The plant species of both hemp and marijuana is Cannabis sativa. However, hemp is genetically different and distinguished by its use and chemical makeup. To be classified as hemp, the level of Tetrahydrocannabinol (THC) in the plant must be at or below 0.3% on a dry weight basis. THC is the primary psychoactive chemical in marijuana.
Hemp stalks and hemp seeds are used to make a wide array of goods, including fabric, automobile parts, fiber board, carpeting, insulation, livestock feed, food products, and cannabidiol (CBD) products.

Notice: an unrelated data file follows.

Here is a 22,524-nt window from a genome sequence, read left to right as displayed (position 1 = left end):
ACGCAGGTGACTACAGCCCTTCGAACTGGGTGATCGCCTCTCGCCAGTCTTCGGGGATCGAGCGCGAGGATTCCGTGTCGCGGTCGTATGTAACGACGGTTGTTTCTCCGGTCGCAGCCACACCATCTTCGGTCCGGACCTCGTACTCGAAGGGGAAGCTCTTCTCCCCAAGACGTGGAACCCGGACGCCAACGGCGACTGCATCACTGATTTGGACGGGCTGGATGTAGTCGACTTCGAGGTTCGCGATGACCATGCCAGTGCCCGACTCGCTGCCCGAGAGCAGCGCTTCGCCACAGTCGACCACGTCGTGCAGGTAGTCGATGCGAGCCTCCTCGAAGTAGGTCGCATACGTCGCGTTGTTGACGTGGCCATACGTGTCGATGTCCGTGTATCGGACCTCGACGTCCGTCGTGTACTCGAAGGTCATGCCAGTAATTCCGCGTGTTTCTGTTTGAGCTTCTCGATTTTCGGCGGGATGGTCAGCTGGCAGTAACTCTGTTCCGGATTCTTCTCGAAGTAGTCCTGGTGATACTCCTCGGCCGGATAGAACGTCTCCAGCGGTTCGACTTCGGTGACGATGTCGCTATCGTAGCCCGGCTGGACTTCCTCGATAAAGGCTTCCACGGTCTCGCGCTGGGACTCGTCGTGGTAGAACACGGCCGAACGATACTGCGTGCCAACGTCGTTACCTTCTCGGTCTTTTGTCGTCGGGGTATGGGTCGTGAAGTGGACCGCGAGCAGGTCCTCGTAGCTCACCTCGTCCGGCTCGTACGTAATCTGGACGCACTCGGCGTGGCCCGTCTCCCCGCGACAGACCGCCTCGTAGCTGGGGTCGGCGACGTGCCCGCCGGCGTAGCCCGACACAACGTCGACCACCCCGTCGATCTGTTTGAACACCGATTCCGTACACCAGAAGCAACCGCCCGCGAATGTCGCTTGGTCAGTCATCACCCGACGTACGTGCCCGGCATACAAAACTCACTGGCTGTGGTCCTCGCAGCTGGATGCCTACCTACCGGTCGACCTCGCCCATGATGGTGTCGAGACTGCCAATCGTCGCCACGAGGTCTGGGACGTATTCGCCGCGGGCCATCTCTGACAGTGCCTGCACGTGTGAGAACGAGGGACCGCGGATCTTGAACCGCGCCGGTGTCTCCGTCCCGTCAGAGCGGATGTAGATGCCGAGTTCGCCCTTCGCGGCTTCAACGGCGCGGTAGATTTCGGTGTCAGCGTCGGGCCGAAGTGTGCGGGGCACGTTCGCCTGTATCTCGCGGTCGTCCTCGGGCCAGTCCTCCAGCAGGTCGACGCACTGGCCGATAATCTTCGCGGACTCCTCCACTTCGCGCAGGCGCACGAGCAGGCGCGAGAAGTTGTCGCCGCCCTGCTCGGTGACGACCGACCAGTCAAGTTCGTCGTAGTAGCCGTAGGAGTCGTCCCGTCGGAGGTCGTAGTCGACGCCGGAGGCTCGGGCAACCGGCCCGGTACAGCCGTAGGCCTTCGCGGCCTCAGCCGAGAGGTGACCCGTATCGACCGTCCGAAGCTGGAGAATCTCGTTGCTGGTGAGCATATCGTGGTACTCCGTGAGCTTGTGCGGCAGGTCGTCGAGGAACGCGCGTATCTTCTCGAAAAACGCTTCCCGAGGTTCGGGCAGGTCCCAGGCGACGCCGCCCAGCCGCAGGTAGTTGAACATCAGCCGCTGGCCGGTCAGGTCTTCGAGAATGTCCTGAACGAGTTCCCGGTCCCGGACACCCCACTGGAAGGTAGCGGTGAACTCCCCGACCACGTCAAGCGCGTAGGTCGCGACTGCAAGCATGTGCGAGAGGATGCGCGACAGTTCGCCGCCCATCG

Until the Agricultural Improvement Act of 2018 (the 2018 Farm Bill), all Cannabis sativa plants were classified as a Schedule I controlled substance under state and federal law. Although the 2018 Farm Bill reclassified hemp as an agricultural commodity rather than a Schedule I drug, it is important for the public to understand that hemp is not legal to grow, process, or handle in Alabama unless the individual is licensed by ADAI in the Alabama Hemp Program.